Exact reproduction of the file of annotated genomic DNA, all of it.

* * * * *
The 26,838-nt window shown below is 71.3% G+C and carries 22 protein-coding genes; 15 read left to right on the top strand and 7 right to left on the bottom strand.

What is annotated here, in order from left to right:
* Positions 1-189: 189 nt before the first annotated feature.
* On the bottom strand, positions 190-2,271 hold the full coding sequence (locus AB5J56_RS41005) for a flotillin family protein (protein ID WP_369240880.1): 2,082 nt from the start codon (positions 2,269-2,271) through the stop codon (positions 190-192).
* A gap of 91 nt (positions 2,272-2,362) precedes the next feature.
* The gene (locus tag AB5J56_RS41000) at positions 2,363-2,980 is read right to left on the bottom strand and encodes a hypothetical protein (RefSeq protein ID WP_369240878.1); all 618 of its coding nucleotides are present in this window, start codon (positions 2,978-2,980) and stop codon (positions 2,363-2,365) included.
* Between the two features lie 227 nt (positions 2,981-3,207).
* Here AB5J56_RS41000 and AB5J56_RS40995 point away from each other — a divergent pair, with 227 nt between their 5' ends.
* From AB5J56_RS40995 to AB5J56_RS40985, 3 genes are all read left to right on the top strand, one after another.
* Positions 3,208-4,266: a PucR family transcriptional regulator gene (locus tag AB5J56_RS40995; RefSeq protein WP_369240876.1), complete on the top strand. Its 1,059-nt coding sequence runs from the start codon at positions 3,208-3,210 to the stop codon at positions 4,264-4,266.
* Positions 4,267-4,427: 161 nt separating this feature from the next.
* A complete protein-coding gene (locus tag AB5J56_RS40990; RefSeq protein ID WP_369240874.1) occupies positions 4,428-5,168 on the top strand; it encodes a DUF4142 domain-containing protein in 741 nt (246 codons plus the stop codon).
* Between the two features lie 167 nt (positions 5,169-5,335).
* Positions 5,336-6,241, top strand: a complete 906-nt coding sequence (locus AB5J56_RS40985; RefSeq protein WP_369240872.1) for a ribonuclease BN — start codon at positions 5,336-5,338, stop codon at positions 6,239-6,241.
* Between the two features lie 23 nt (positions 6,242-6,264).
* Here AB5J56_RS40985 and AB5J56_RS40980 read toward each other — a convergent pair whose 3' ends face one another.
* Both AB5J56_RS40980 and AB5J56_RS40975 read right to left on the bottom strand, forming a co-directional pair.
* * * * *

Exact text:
The 26,838-nt window shown below is 71.3% G+C and carries 22 protein-coding genes; 15 read left to right on the top strand and 7 right to left on the bottom strand.

What is annotated here, in order from left to right:
* Positions 1-189: 189 nt before the first annotated feature.
* On the bottom strand, positions 190-2,271 hold the full coding sequence (locus AB5J56_RS41005) for a flotillin family protein (protein ID WP_369240880.1): 2,082 nt from the start codon (positions 2,269-2,271) through the stop codon (positions 190-192).
* A gap of 91 nt (positions 2,272-2,362) precedes the next feature.
* The gene (locus tag AB5J56_RS41000) at positions 2,363-2,980 is read right to left on the bottom strand and encodes a hypothetical protein (RefSeq protein ID WP_369240878.1); all 618 of its coding nucleotides are present in this window, start codon (positions 2,978-2,980) and stop codon (positions 2,363-2,365) included.
* Between the two features lie 227 nt (positions 2,981-3,207).
* Here AB5J56_RS41000 and AB5J56_RS40995 point away from each other — a divergent pair, with 227 nt between their 5' ends.
* From AB5J56_RS40995 to AB5J56_RS40985, 3 genes are all read left to right on the top strand, one after another.
* Positions 3,208-4,266: a PucR family transcriptional regulator gene (locus tag AB5J56_RS40995; RefSeq protein WP_369240876.1), complete on the top strand. Its 1,059-nt coding sequence runs from the start codon at positions 3,208-3,210 to the stop codon at positions 4,264-4,266.
* Positions 4,267-4,427: 161 nt separating this feature from the next.
* A complete protein-coding gene (locus tag AB5J56_RS40990; RefSeq protein ID WP_369240874.1) occupies positions 4,428-5,168 on the top strand; it encodes a DUF4142 domain-containing protein in 741 nt (246 codons plus the stop codon).
* Between the two features lie 167 nt (positions 5,169-5,335).
* Positions 5,336-6,241, top strand: a complete 906-nt coding sequence (locus AB5J56_RS40985; RefSeq protein WP_369240872.1) for a ribonuclease BN — start codon at positions 5,336-5,338, stop codon at positions 6,239-6,241.
* Between the two features lie 23 nt (positions 6,242-6,264).
* Here AB5J56_RS40985 and AB5J56_RS40980 read toward each other — a convergent pair whose 3' ends face one another.
* Both AB5J56_RS40980 and AB5J56_RS40975 read right to left on the bottom strand, forming a co-directional pair.